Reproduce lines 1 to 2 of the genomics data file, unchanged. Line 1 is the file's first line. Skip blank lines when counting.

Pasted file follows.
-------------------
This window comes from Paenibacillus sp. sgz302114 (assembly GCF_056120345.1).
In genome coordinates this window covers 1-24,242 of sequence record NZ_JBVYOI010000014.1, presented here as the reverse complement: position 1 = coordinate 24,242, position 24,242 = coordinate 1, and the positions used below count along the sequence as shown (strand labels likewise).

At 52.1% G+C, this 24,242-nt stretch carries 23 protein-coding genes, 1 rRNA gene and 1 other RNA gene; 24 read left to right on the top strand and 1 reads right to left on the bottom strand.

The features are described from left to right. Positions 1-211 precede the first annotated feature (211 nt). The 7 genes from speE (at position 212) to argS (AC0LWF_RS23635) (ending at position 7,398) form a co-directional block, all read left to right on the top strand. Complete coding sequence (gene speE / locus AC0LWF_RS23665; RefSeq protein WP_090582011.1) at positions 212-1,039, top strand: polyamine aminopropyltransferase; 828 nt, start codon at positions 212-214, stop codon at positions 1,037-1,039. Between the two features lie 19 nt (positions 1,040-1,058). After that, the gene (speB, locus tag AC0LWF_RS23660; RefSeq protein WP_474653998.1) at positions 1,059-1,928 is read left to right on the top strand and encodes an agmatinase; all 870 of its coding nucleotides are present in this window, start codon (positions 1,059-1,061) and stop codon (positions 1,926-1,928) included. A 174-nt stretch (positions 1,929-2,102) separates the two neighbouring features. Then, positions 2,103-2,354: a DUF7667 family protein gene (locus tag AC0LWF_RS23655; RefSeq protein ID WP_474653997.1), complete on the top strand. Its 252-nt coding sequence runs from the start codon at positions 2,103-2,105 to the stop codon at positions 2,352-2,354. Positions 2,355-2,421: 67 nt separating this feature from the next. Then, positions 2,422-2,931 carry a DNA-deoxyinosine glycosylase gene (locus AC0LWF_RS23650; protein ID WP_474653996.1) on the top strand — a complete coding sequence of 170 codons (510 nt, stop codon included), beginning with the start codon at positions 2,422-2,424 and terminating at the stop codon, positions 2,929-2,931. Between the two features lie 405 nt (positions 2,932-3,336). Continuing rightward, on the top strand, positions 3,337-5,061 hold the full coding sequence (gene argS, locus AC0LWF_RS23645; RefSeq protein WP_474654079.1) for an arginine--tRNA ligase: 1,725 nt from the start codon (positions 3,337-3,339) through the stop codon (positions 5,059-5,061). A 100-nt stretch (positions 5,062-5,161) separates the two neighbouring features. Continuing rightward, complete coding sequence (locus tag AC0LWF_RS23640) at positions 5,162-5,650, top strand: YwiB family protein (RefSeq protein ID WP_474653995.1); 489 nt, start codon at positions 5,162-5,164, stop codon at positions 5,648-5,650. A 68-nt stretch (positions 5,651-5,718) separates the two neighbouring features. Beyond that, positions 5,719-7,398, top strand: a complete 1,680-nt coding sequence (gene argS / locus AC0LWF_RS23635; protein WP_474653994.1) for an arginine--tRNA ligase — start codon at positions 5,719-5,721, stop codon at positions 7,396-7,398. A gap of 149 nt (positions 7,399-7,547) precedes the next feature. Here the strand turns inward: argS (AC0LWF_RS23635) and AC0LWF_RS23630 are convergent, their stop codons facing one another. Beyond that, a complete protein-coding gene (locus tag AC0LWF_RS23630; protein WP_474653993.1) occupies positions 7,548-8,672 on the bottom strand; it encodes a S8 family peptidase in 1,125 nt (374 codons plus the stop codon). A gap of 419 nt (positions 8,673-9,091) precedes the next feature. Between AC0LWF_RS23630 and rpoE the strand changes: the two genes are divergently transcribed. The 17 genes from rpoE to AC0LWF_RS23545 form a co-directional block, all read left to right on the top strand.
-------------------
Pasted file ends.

This window comes from Paenibacillus sp. sgz302114 (assembly GCF_056120345.1).
In genome coordinates this window covers 1-24,242 of sequence record NZ_JBVYOI010000014.1, presented here as the reverse complement: position 1 = coordinate 24,242, position 24,242 = coordinate 1, and the positions used below count along the sequence as shown (strand labels likewise).